In recent years, the use of sealed cover jurisprudence has been a controversial practice in the Indian legal system. Sealed cover jurisprudence refers to the practice of presenting evidence or documents in a sealed cover to the court, which is not shown to the other party or their counsel. This practice has been employed by the Supreme Court and sometimes lower courts in India in cases involving sensitive or confidential information, such as the Rafale jets’ purchase deal, the Ayodhya temple-mosque dispute, and the sexual harassment case concerning then Chief Justice Ranjan Gogoi, among others. While a specific law does not define the doctrine of sealed cover, the Supreme Court derives its power to use it from Rule 7 of Order XIII of the Supreme Court Rules and Section 123 of the Indian Evidence Act of 1872.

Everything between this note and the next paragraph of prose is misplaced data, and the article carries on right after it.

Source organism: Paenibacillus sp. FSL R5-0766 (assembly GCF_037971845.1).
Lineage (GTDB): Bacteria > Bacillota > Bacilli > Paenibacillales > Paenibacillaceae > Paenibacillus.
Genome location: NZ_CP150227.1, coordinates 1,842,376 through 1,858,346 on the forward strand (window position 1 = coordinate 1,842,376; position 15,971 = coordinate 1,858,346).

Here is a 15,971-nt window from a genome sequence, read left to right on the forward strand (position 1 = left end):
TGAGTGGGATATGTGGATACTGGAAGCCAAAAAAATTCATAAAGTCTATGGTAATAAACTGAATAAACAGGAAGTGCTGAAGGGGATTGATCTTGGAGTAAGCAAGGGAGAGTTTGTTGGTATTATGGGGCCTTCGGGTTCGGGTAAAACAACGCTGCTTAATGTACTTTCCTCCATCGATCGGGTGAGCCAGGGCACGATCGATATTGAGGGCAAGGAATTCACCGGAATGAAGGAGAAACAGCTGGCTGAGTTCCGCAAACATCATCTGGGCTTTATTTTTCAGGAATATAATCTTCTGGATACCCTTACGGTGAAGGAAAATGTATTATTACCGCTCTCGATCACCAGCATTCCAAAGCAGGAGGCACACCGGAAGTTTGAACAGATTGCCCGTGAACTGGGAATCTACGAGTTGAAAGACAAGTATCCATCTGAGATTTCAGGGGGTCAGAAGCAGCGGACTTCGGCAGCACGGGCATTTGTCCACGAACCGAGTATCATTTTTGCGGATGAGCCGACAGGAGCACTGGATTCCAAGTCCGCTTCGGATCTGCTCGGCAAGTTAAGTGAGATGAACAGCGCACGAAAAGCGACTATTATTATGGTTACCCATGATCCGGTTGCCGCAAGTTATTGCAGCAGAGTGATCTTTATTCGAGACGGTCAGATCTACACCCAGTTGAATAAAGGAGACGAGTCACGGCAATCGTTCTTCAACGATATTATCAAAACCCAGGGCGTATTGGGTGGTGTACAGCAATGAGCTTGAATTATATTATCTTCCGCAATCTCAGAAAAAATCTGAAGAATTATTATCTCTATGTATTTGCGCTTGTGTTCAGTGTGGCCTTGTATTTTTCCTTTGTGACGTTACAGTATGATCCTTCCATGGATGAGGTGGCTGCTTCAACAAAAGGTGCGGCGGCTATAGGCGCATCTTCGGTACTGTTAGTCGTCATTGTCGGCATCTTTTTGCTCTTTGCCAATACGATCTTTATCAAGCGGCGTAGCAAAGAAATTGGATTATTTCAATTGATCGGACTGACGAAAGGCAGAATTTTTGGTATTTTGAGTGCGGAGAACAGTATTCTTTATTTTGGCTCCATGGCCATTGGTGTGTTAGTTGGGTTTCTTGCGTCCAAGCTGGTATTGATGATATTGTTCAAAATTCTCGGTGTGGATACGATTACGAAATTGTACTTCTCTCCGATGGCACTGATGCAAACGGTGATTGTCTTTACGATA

Its use in courts has raised concerns about its impact on the right to information and freedom of expression, which are fundamental rights guaranteed by the Indian Constitution. These rights are considered essential for a democratic society and are recognized as vital for promoting transparency, accountability, and informed decision-making. However, its use can potentially curtail these rights, as it prevents access to information that is crucial for a fair and just judicial process.
CRITICISMS OF THE SEALED COVER JURISPRUDENCE
One of the main criticisms of sealed cover jurisprudence is that it can subvert the Right to Information. In a democratic society, citizens have the right to seek and receive information from public authorities, including the judiciary. Access to information is essential for individuals to understand the basis of court decisions and hold public officials accountable. However, when evidence or documents are presented in sealed covers, they are not accessible to the public or the parties involved in the case. This lack of transparency can erode public trust in the judicial system and raise concerns about the fairness of the decision-making process.